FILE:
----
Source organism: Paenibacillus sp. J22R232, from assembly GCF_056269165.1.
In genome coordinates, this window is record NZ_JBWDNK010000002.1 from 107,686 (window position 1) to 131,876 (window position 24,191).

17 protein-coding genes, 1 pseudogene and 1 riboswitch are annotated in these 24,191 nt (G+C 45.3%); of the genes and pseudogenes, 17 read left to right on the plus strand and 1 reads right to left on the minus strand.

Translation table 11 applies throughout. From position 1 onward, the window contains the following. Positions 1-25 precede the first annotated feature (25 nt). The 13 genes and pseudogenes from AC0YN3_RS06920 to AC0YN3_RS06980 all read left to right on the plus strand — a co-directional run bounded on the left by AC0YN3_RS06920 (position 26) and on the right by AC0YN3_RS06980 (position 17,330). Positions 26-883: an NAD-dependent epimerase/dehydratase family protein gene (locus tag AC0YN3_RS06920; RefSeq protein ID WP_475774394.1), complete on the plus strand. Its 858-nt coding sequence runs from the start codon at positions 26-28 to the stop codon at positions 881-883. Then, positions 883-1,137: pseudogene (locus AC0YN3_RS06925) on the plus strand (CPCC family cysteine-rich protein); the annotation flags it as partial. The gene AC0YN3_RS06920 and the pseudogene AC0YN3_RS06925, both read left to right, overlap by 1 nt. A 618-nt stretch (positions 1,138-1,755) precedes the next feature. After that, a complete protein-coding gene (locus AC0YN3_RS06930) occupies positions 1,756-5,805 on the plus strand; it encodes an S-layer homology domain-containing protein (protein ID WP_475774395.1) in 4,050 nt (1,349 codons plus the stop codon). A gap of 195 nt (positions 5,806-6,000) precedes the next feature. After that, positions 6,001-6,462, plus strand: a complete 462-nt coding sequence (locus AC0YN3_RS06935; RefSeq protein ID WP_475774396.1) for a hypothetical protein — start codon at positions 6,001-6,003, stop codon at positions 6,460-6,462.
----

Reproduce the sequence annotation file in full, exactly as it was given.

Source organism: Paenibacillus sp. J22R232, from assembly GCF_056269165.1.
In genome coordinates, this window is record NZ_JBWDNK010000002.1 from 107,686 (window position 1) to 131,876 (window position 24,191).

17 protein-coding genes, 1 pseudogene and 1 riboswitch are annotated in these 24,191 nt (G+C 45.3%); of the genes and pseudogenes, 17 read left to right on the plus strand and 1 reads right to left on the minus strand.

Translation table 11 applies throughout. From position 1 onward, the window contains the following. Positions 1-25 precede the first annotated feature (25 nt). The 13 genes and pseudogenes from AC0YN3_RS06920 to AC0YN3_RS06980 all read left to right on the plus strand — a co-directional run bounded on the left by AC0YN3_RS06920 (position 26) and on the right by AC0YN3_RS06980 (position 17,330). Positions 26-883: an NAD-dependent epimerase/dehydratase family protein gene (locus tag AC0YN3_RS06920; RefSeq protein ID WP_475774394.1), complete on the plus strand. Its 858-nt coding sequence runs from the start codon at positions 26-28 to the stop codon at positions 881-883. Then, positions 883-1,137: pseudogene (locus AC0YN3_RS06925) on the plus strand (CPCC family cysteine-rich protein); the annotation flags it as partial. The gene AC0YN3_RS06920 and the pseudogene AC0YN3_RS06925, both read left to right, overlap by 1 nt. A 618-nt stretch (positions 1,138-1,755) precedes the next feature. After that, a complete protein-coding gene (locus AC0YN3_RS06930) occupies positions 1,756-5,805 on the plus strand; it encodes an S-layer homology domain-containing protein (protein ID WP_475774395.1) in 4,050 nt (1,349 codons plus the stop codon). A gap of 195 nt (positions 5,806-6,000) precedes the next feature. After that, positions 6,001-6,462, plus strand: a complete 462-nt coding sequence (locus AC0YN3_RS06935; RefSeq protein ID WP_475774396.1) for a hypothetical protein — start codon at positions 6,001-6,003, stop codon at positions 6,460-6,462.